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    I make lots of scrap quilts for different groups and think buying fabric for scrap quilts defeats my aim to use up what I have. My guild gets lots of fabric donations, often some are too thin to use for quilts so I use them for string foundations. Goodwill store is opening in my area and I'll be there often scouting out 'bargins' for my quilting.
    May in Jersey

  12. #62

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    Excellent tip! I am going to try that - Thanks!

  13. #63

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    hi,i'm a new quilter,but i started out learning to use better quility fabric like kanscity trouble and i find it to be the best, but i never hade a diamond till a few years ago and just the feelingof the value made me feel like i was worth something and very special.. value of a prduct makes the difference, get the best you can aford..

  14. #64

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    I am using the centers of bedskirts that are made out of that flimsy stuff instead of cheese cloth when I make jelly.
    I had a lot of it and out of cheese cloth and went looking in stash for something that was thin to strain the berries in. Anyway is sure beats spending money on cheesecloth.

    as for the skirts I used them to make curtains and because of the design, when hung in the sewing room, you can not tell at a glance that there are four lengths serged together for each panel of curtain. Also a few years back, I used skirts to make a shower curtain out of and also able to make valances by adding some to top which forms the pocket in the back.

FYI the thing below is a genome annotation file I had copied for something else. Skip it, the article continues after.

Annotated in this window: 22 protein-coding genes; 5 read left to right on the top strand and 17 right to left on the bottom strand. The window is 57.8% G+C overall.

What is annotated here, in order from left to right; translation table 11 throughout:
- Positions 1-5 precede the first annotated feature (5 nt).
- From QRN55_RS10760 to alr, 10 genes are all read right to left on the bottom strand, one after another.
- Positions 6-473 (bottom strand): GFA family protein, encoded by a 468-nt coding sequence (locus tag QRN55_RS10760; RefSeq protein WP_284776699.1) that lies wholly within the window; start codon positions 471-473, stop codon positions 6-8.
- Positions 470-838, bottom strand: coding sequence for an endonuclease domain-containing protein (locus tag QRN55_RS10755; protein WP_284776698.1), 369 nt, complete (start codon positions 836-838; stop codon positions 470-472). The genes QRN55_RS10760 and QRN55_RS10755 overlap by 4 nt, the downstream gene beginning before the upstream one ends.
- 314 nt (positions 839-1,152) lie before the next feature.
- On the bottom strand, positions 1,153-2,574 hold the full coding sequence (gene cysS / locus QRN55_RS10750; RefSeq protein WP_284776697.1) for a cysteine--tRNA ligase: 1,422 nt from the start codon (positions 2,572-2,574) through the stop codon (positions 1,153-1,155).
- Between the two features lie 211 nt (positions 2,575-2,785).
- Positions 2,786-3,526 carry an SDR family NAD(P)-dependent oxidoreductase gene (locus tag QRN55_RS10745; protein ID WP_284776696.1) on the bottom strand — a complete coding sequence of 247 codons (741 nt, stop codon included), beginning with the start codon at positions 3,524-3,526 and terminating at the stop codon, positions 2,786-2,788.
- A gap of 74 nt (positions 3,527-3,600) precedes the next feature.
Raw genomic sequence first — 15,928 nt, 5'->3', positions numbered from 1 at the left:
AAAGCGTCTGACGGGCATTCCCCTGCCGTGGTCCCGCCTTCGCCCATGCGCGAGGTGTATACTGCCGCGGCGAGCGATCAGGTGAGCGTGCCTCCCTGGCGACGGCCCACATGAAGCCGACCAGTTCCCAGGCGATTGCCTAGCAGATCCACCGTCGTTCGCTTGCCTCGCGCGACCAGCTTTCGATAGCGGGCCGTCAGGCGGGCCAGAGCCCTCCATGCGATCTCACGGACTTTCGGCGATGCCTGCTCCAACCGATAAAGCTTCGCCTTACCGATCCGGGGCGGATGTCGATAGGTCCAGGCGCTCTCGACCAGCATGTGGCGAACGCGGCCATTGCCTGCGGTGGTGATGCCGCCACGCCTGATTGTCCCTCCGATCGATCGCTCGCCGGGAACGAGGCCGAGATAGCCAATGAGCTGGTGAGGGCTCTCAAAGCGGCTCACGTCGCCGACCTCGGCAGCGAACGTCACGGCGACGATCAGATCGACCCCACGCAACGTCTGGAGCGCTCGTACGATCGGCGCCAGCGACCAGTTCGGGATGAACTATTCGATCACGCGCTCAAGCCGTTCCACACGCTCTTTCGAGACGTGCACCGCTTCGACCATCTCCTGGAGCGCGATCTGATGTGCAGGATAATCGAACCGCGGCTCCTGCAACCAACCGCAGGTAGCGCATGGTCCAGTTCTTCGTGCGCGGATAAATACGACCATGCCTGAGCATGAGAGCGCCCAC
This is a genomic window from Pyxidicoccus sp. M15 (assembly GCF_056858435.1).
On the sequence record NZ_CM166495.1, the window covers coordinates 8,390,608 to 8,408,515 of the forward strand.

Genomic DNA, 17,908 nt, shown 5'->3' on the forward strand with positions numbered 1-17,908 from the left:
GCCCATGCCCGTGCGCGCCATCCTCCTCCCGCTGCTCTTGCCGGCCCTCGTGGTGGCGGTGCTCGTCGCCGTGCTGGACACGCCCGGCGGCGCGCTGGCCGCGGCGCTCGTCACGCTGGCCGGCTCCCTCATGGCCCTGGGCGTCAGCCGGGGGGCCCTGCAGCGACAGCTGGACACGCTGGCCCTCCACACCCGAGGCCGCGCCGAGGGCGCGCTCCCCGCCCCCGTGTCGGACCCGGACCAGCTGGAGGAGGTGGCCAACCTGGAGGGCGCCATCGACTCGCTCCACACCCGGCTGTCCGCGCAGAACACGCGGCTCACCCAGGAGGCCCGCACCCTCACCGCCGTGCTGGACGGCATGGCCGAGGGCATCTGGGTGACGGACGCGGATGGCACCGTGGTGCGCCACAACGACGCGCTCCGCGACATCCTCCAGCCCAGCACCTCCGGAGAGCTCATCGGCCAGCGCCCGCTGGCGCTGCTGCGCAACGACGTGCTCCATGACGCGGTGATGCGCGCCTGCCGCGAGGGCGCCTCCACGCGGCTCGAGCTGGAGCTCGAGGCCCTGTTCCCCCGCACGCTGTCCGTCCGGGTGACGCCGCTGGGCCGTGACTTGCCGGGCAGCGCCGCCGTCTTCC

At the time, I found the skirts at an outlet for a dollar a piece.
    Now all the outlets are gone, but if I find any again at a cheap price, I will buy some to use for jelly bags, even if the skirt lays around in stash for a while.

  15. #65
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    I love the idea, thanks for sharing!I also use used fabric dryer sheets for foundations using smaller blocks!

  16. #66
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    sounds interesting but I learned to always use 100% cotton.

  17. #67
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    I use the bedskirt middle for a foundation for crumb blocks and also for string quilts. I made a daylight and shadows quilt as a string quilt by putting all light strips on one side of the block and all dark strips on the other side of the block.

  18. #68
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    Thank you for the tip. God bless. Penny

  19. #69
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    Quote Originally Posted by Betty Ruth
    I, too, have used the center from bedskirts as foundation fabric for crumb or string blocks. I also use used dryer sheets as foundations. The drawback for dryer sheets is that they are not that big. The largest block that I've been able to get from them is 6 inches square. Finished blocks will be only 5 1/2 inches square, due to the seam allowance, but I just finished a string quilt (throw size) using the 6 inch dryer sheet foundations.

    NOTE re Dryer Sheets: they are highly flammable.